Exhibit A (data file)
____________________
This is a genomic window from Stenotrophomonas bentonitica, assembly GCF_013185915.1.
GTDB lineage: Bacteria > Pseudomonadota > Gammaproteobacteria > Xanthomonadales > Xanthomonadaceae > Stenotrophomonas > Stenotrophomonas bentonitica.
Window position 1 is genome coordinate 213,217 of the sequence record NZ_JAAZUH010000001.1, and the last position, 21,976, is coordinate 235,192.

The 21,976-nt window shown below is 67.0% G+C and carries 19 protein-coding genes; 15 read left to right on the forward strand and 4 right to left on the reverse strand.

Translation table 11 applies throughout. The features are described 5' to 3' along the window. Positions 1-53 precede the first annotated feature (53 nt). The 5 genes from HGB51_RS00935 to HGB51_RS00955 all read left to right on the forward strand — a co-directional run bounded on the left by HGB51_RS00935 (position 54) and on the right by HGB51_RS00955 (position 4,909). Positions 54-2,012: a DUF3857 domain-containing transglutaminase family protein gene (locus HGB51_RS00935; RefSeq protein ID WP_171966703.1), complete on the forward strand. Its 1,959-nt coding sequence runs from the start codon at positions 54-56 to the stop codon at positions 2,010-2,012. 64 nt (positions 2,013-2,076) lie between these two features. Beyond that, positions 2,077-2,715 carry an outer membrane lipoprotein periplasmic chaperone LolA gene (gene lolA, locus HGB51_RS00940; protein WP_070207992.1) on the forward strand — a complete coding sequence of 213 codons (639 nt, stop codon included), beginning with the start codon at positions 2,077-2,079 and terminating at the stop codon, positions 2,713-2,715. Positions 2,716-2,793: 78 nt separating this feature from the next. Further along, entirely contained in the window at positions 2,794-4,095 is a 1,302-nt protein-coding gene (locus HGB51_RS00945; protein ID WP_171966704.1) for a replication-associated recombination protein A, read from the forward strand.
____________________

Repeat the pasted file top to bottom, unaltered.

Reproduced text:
This is a genomic window from Stenotrophomonas bentonitica, assembly GCF_013185915.1.
GTDB lineage: Bacteria > Pseudomonadota > Gammaproteobacteria > Xanthomonadales > Xanthomonadaceae > Stenotrophomonas > Stenotrophomonas bentonitica.
Window position 1 is genome coordinate 213,217 of the sequence record NZ_JAAZUH010000001.1, and the last position, 21,976, is coordinate 235,192.

The 21,976-nt window shown below is 67.0% G+C and carries 19 protein-coding genes; 15 read left to right on the forward strand and 4 right to left on the reverse strand.

Translation table 11 applies throughout. The features are described 5' to 3' along the window. Positions 1-53 precede the first annotated feature (53 nt). The 5 genes from HGB51_RS00935 to HGB51_RS00955 all read left to right on the forward strand — a co-directional run bounded on the left by HGB51_RS00935 (position 54) and on the right by HGB51_RS00955 (position 4,909). Positions 54-2,012: a DUF3857 domain-containing transglutaminase family protein gene (locus HGB51_RS00935; RefSeq protein ID WP_171966703.1), complete on the forward strand. Its 1,959-nt coding sequence runs from the start codon at positions 54-56 to the stop codon at positions 2,010-2,012. 64 nt (positions 2,013-2,076) lie between these two features. Beyond that, positions 2,077-2,715 carry an outer membrane lipoprotein periplasmic chaperone LolA gene (gene lolA, locus HGB51_RS00940; protein WP_070207992.1) on the forward strand — a complete coding sequence of 213 codons (639 nt, stop codon included), beginning with the start codon at positions 2,077-2,079 and terminating at the stop codon, positions 2,713-2,715. Positions 2,716-2,793: 78 nt separating this feature from the next. Further along, entirely contained in the window at positions 2,794-4,095 is a 1,302-nt protein-coding gene (locus HGB51_RS00945; protein ID WP_171966704.1) for a replication-associated recombination protein A, read from the forward strand.